Long Termer

Tata Nano AMT long term review, second report

The Nano AMT, despite some compromises, is one of the best ways to get around in the perennially crowded urban jungle.

DETAILS
5
photos

The Tata Nano AMT is the first car with an automated manual transmission that I have driven, which is a bit like watching a Ram Gopal Verma movie as your introduction to Bollywood. I was given plenty of warning about its jerky, laid-back nature and its unpredictability. Actions, however, speak louder than words – you never really understand how spasmodic that gearbox is until you actually get behind the wheel, slot it into ‘A’ and hit the gas. The gearbox feels confused more often than not, and when it does make its mind up to change ratios, it takes a surprising amount of time to do so. The shift lag, in fact, is dangerously long; if the gearbox decides to upshift or downshift when you are attempting an overtake on undivided roads, you could be caught on the wrong side of the road at the wrong time.

The nerve-wracking experience of the Nano does not end here. On even the gentlest of turns, there is an overwhelming top-heavy feeling and the smallest of imperfections in the road seem to unsettle the 700-odd-kg  weight of the car. Oh, and the speakers are quite bad as well.

But I loved it. Every time I walked into the parking lot, I would look at my old, reliable Hyundai Getz and the Nano, and walk to the Nano. When it comes to moving about in Mumbai, it really is hard to beat. It’s tiny and boasts a tight turning radius, so parking is about as easy as it gets for a four-wheeler. The tall cabin makes the car feel nice and airy and the high seating position gives you a commanding view of the road. Thigh support is great (sometimes too much for shorter passengers), the power steering is easy to turn, and the seats are fairly comfortable for short journeys. And while this may sound a bit hypocritical, the AMT gearbox is actually quite convenient. In bumper to bumper traffic, any automatic gearbox is better than a manual. All you need is either to get used to the fitfulness of that AMT, or move it into manual mode and flick the gearstick up or down to change gears.

Piling on to the pluses, this top-spec variant of the Nano gets Bluetooth connectivity, which is great, and is surprisingly spacious for four adults. It even has a 100-litre boot – that might not sound like a lot, but it comes in handy every now and then.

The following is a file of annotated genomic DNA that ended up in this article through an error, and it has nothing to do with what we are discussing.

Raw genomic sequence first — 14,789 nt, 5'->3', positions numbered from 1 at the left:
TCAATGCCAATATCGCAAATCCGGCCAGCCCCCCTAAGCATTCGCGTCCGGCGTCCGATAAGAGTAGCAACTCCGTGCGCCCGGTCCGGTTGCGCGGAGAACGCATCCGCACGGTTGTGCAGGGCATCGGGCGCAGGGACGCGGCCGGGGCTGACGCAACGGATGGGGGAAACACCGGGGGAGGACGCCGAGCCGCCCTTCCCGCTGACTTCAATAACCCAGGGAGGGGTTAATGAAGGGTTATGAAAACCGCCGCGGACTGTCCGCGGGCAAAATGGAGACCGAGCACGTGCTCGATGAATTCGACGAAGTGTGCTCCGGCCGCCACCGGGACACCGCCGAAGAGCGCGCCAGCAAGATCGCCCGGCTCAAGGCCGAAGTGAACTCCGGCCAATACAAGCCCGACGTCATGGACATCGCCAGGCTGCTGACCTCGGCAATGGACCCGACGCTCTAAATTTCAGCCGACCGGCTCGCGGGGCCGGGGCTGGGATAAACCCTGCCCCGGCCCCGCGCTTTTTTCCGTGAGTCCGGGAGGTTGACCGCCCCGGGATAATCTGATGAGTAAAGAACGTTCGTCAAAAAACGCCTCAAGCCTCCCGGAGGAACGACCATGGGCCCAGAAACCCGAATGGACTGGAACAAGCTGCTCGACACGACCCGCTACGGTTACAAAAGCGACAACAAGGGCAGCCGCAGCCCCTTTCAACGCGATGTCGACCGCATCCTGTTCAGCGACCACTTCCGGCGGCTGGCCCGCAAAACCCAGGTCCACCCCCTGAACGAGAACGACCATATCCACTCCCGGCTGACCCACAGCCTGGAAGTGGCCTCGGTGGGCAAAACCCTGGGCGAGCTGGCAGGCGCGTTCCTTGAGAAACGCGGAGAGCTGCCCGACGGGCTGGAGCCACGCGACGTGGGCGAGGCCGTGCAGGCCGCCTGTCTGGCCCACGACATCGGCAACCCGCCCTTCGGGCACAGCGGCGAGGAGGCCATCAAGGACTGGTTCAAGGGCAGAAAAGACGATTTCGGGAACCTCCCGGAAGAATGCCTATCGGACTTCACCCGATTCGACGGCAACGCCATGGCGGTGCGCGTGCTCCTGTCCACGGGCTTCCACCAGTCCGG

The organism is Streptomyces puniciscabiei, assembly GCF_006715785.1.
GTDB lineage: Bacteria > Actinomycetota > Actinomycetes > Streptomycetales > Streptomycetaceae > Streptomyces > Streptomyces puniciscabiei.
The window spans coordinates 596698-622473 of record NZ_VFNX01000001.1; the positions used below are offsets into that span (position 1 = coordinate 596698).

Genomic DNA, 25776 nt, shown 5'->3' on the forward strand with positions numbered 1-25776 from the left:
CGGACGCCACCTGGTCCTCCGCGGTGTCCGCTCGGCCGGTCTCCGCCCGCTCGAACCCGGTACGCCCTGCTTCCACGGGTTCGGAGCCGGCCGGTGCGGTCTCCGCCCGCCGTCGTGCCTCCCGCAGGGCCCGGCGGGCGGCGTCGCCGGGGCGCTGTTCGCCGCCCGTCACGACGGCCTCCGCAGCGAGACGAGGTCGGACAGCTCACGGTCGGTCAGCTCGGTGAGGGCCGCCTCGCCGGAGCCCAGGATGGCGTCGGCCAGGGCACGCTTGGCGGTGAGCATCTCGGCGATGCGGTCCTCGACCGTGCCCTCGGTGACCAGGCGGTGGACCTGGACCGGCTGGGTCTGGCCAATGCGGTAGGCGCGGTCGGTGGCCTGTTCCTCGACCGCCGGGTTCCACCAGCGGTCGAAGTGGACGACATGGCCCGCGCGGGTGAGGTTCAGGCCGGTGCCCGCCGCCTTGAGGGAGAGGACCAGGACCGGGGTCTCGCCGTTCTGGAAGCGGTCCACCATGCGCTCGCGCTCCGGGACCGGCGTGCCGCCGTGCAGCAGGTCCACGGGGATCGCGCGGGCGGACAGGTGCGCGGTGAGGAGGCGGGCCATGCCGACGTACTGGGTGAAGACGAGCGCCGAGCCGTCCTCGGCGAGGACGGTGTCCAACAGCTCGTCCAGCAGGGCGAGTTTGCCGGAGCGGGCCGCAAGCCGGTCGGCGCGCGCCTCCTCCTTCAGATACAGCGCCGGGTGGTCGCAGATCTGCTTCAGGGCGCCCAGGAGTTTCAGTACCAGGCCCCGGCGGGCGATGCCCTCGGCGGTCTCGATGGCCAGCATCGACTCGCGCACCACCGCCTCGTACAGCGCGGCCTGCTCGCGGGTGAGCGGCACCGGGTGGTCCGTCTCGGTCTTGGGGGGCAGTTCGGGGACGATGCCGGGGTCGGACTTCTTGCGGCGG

The Nano, then, is an ideal urban car. Steer clear of overtaking and high-speed cornering, and you see why — the size is great for cramped city spaces, the AMT gives you clutchless convenience in tight urban traffic, and it’s roomy enough for four adults despite its compact size. 

Fact File

General

Price when new Rs 3.81 lakh (on-road, Mumbai)
Test economy 12.12kpl (overall)
Maintenance costs None
Faults None
Distance covered 8,856km
comments powered by Disqus

notSet

Audio quality from the speakers is poor. The small wheels affect vehicle dynamics adversely.  High seating position gives you a commanding view of the road.
We bring you all you need to know about the Hyundai Xcent facelift and the all-new Swift Dzire, along with a WR-V vs Vitara Brezza vs i20 Active shootout, and plenty more this month.
What's in this issue?

Trending Now
Find a car review

Latest Car Reviews

2017 Jaguar F-Pace 20d review, test drive

2017 Jaguar F-Pace 20d review, test drive

1 day 15 hours ago
The Jaguar F-Pace 30d is really expensive. Is the smaller-hearted but more...
2017 Hyundai Xcent facelift review, test drive

2017 Hyundai Xcent facelift review, test drive

Apr 20, 2017
The facelifted Xcent gets revised styling, added equipment and a more...
2017 Renault Lodgy Stepway review, test drive

2017 Renault Lodgy Stepway review, test drive

Apr 20, 2017
We took the Renault Lodgy Stepway for a drive around Mumbai. Here’s...
2017 Ford Figo S review, test drive

2017 Ford Figo S review, test drive

Apr 17, 2017
The Figo Sports Edition gets a few cosmetic changes and a reworked...
2017 Volvo S60 Polestar review, track drive

2017 Volvo S60 Polestar review, track drive

Apr 14, 2017
The carmaker most famous for safety has launched a 367hp sports sedan. A...
Latest News
Hyundai launches world's first contactless car
With five contactless points situated around the car, the world-first...
14 hours ago   1 picture
Pole position for Jehan Daruvala at Monza
Top six drivers from the grid of 19 were covered by just half a second in...
19 hours ago   1 picture
Honda Activa crosses 15 million sales milestone
India’s first two-wheeler to reach this landmark; overtakes motorcycle...
20 hours ago   1 picture
Range Rover to inherit Velar’s advanced infotainment
Updated luxury SUV will launch next year with new dual-touchscreen...
22 hours ago   2 pictures
Lamborghini India expects bull run with Urus SUV
Lamborghini India head confident Urus SUV will help multiply carmaker's...
1 day 12 hours ago   1 picture

Autocar Magazine

Issue: 213 | Autocar India: May 2017

We bring you all you need to know about the Hyundai Xcent facelift and the all-new Swift Dzire, along with a WR-V vs Vitara Brezza vs i20 Active shootout, and plenty more this month.
Autocar Magazine
Latest Poll
I would buy the Tigor for its



or View results
Styling
  42%
 
Pricing
  48%
 
Space on offer
  10%
TOTAL VOTES: 1247

Vote now
View previous Polls »